Translational Behavioral Medicine

, Volume 2, Issue 4, pp 504–509

Helping fluid teams work: A research agenda for effective team adaptation in healthcare

Authors

    • Department of Psychology and Institute for Simulation & TrainingUniversity of Central Florida
  • P Scott Ramsay
    • Department of PsychologyUniversity of South Florida
  • Eduardo Salas
    • Department of Psychology and Institute for Simulation & TrainingUniversity of Central Florida
Synopses and Guidelines

DOI: 10.1007/s13142-012-0177-9

Cite this article as:
Bedwell, W.L., Ramsay, P.S. & Salas, E. Behav. Med. Pract. Policy Res. (2012) 2: 504. doi:10.1007/s13142-012-0177-9

ABSTRACT

Although membership changes within teams are a common practice, research into this phenomenon is relatively nascent (Summers et al.; Acad Manag J 55:314–338, 2012). The small literature base, however, does provide insight into skills required for effective adaptation. The purpose of this effort is to provide a brief research synopsis, leading to research hypotheses about medical team training. By generalizing previous scientific findings regarding skills required for effective membership adaptation in different kinds of teams, we posit mechanisms whereby teamwork training might also support adaptation among medical teams (Burke et al.; Qual & Saf Health Care 13:i96–i104, 2004 and Salas et al.; Theor Issues Ergon Sci 8:381–394, 2007). We provide an overview of the membership change literature. Drawing upon literature from both within and outside of the medical domain, we suggest a framework and research propositions to aid in research efforts designed to determine the best content for helping to create adaptable medical teams through team training efforts. For effective adaptation, we suggest ad hoc teams should be trained on generalizable teamwork skills, to share just “enough” and the “right” information, to engage in shared leadership, and to shift from explicit to implicit coordination. Our overarching goal was to present what is known from the general research literature on successful team adaptation to membership changes, and to propose a research agenda to evaluate whether findings generalize to member changes in medical teams.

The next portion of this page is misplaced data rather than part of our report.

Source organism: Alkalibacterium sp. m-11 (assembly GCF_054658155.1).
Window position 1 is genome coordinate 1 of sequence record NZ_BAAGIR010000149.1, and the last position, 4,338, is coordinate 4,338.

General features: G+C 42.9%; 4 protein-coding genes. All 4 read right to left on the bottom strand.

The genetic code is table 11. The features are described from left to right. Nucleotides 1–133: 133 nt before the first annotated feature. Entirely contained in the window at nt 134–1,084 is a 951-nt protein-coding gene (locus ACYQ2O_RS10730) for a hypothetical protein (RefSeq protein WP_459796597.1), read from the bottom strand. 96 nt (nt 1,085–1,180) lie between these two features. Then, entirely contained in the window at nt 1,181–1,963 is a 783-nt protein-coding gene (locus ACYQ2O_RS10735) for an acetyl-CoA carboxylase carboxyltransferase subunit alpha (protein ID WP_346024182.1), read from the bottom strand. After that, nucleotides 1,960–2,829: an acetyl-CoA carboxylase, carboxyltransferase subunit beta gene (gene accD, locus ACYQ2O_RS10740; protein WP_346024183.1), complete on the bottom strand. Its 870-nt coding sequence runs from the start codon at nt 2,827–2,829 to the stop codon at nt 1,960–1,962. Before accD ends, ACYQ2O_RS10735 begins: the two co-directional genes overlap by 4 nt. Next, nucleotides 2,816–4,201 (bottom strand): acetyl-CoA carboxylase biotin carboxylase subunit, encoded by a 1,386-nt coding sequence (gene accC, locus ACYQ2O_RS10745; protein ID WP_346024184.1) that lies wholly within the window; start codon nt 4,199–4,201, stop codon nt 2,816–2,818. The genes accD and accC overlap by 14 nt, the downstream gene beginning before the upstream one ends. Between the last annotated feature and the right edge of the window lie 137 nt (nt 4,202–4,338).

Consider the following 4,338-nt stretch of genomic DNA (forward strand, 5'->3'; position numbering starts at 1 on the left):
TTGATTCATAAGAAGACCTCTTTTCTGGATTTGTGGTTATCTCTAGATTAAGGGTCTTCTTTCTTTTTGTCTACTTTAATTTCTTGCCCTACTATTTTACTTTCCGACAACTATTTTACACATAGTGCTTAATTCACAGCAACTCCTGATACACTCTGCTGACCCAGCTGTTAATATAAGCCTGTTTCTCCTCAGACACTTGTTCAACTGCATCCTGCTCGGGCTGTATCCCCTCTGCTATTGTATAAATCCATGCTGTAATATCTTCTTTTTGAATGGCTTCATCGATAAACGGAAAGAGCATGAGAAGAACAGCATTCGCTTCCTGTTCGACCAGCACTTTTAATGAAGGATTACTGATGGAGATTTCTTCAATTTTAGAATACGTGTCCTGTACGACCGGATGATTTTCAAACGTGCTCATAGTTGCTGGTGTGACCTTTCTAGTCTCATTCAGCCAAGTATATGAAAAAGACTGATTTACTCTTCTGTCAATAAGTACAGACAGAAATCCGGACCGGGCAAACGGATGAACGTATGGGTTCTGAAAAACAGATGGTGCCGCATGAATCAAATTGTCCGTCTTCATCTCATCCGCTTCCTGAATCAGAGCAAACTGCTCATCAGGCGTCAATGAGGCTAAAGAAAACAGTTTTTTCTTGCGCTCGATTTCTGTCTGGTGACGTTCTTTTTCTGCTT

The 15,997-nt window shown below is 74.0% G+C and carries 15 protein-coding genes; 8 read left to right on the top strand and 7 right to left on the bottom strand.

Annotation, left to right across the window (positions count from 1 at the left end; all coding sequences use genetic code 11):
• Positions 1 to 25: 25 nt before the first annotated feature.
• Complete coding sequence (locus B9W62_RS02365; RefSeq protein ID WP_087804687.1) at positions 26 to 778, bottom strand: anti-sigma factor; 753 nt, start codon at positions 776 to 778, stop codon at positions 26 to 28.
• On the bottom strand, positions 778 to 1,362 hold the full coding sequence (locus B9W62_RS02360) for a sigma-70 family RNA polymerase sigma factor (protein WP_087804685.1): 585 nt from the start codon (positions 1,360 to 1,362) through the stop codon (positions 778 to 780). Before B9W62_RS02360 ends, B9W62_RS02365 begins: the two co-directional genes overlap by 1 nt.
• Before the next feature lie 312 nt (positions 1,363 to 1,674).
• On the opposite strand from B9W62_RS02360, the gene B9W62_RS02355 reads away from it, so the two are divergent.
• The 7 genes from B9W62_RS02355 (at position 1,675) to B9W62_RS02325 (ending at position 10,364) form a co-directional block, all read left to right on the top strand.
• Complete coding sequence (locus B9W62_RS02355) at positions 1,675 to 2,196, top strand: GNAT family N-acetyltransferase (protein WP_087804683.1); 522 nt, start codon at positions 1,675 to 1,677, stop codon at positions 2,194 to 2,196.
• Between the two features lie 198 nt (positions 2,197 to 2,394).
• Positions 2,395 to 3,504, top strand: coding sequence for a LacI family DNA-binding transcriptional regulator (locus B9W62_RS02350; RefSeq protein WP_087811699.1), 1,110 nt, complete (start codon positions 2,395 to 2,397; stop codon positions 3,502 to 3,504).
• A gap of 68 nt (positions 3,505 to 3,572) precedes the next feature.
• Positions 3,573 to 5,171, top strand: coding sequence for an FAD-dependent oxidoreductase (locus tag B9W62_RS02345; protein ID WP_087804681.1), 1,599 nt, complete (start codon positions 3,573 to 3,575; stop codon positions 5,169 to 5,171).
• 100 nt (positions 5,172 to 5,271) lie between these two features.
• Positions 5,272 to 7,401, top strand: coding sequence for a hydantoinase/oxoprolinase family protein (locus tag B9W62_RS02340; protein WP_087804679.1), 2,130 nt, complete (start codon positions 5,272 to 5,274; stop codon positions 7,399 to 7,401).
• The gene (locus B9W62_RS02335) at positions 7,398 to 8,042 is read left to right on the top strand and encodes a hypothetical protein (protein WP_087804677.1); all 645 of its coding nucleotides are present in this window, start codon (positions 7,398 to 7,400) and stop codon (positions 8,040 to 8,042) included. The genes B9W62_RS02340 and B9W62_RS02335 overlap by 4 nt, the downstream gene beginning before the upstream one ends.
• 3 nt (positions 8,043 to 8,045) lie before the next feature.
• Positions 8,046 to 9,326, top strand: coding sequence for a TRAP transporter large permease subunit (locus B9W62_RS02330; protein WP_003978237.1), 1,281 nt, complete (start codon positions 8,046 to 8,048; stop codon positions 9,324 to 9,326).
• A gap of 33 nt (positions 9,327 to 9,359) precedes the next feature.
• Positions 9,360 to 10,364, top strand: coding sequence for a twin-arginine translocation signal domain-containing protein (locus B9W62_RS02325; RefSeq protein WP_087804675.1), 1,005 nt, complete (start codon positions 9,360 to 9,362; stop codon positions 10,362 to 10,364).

KEYWORDS

Team training Team adaptation Membership fluidity Membership change Membership loss Adaptive team performance

Copyright information

© Society of Behavioral Medicine 2012